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Optical Coherence Tomography

13.1 Introduction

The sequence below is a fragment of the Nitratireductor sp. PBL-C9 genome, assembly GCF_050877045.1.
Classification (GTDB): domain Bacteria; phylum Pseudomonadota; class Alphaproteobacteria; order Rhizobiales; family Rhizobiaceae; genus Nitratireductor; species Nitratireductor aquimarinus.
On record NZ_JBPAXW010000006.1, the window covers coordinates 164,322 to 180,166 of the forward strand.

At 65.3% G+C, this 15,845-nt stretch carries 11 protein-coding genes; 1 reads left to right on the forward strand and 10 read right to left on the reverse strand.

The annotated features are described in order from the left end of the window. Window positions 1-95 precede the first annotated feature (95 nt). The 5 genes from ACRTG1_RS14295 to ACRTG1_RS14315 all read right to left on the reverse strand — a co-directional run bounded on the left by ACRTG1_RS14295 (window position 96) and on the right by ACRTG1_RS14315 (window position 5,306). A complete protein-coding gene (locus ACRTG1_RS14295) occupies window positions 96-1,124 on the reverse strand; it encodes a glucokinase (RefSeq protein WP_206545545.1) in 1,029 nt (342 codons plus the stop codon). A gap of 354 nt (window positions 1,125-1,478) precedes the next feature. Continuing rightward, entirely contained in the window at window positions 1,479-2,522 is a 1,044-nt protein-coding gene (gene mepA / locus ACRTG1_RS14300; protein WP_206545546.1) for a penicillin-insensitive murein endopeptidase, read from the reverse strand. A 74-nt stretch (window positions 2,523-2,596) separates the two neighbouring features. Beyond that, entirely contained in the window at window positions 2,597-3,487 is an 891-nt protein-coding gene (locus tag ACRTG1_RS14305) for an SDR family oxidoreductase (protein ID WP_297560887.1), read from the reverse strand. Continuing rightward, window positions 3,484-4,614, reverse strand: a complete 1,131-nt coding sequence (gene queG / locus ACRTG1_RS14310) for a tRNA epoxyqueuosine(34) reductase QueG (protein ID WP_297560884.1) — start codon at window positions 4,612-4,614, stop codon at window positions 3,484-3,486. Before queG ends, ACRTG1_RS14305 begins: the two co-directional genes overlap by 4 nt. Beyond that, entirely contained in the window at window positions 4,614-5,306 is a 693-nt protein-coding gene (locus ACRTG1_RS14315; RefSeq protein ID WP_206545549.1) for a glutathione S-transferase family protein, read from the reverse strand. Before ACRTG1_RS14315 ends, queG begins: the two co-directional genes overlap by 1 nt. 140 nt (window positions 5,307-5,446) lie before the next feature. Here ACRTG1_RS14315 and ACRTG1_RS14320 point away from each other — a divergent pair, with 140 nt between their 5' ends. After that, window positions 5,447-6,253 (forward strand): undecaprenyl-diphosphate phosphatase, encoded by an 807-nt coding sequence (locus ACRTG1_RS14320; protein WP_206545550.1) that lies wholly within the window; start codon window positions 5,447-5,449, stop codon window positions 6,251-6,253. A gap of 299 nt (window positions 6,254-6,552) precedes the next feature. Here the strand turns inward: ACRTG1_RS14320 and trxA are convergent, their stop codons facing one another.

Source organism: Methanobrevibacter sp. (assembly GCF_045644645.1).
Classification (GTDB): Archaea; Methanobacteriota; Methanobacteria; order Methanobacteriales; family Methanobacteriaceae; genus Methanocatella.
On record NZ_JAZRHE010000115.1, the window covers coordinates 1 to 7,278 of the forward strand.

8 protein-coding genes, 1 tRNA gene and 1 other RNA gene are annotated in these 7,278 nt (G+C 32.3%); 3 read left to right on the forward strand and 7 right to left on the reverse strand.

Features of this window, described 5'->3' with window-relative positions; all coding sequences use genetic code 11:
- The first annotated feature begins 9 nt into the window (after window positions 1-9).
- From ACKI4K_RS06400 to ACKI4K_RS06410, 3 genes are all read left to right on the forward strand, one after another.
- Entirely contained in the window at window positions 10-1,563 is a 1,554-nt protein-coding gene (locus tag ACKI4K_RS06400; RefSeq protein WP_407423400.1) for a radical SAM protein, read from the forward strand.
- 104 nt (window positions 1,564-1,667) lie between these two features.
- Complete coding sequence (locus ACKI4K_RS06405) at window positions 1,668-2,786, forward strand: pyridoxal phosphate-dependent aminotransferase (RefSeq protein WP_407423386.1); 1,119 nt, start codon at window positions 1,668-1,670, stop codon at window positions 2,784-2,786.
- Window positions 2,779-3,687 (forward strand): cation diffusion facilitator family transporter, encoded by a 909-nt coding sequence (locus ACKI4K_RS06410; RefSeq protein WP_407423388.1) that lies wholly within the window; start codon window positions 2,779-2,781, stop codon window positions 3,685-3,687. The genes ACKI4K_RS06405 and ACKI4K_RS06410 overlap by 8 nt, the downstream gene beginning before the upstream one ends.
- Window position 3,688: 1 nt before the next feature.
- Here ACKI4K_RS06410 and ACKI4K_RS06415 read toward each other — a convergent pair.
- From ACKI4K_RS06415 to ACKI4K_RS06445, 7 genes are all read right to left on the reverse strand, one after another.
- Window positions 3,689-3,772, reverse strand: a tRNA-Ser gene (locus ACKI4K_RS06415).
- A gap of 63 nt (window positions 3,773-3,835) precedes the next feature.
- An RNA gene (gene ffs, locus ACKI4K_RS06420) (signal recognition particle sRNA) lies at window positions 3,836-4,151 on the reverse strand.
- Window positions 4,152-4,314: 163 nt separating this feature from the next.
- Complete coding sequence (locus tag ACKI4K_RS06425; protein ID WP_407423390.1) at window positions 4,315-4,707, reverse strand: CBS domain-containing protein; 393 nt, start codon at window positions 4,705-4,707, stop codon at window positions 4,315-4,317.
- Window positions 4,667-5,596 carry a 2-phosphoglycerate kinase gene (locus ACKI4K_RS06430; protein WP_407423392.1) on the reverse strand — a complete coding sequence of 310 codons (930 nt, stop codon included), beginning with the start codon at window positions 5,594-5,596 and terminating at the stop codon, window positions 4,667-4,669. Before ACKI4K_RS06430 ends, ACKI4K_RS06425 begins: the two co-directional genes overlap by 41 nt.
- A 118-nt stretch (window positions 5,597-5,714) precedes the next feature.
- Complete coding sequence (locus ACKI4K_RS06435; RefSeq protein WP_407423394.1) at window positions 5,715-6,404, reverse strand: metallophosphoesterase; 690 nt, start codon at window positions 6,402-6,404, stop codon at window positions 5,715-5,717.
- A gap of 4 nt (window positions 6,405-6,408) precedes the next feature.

Over the last decade, non-invasive or minimally invasive spectroscopy and imaging have been witnessed widespread and exciting applications in biomedical diagnostics. Optical techniques that use the intrinsic optical properties of biological tissues, such as light scattering, absorption, polarization and fluorescence, have many advantages over the conventional x-ray computed tomography, MRI and ultrasound imaging in terms of safety, costs, contrast and resolution features. Time-resolved and phase-resolved optical techniques are capable of deep-imaging of the tissues that could provide information of tissue oxygenation states and detect brain and breast tumors [1,2], whereas confocal microscopy and multi-photon excitation imaging have been used to show cellular and sub-cellular details of superficial living tissues [3,4]. However, most biological tissues strongly scatter the probing light within the visible and near infrared range, i.e.,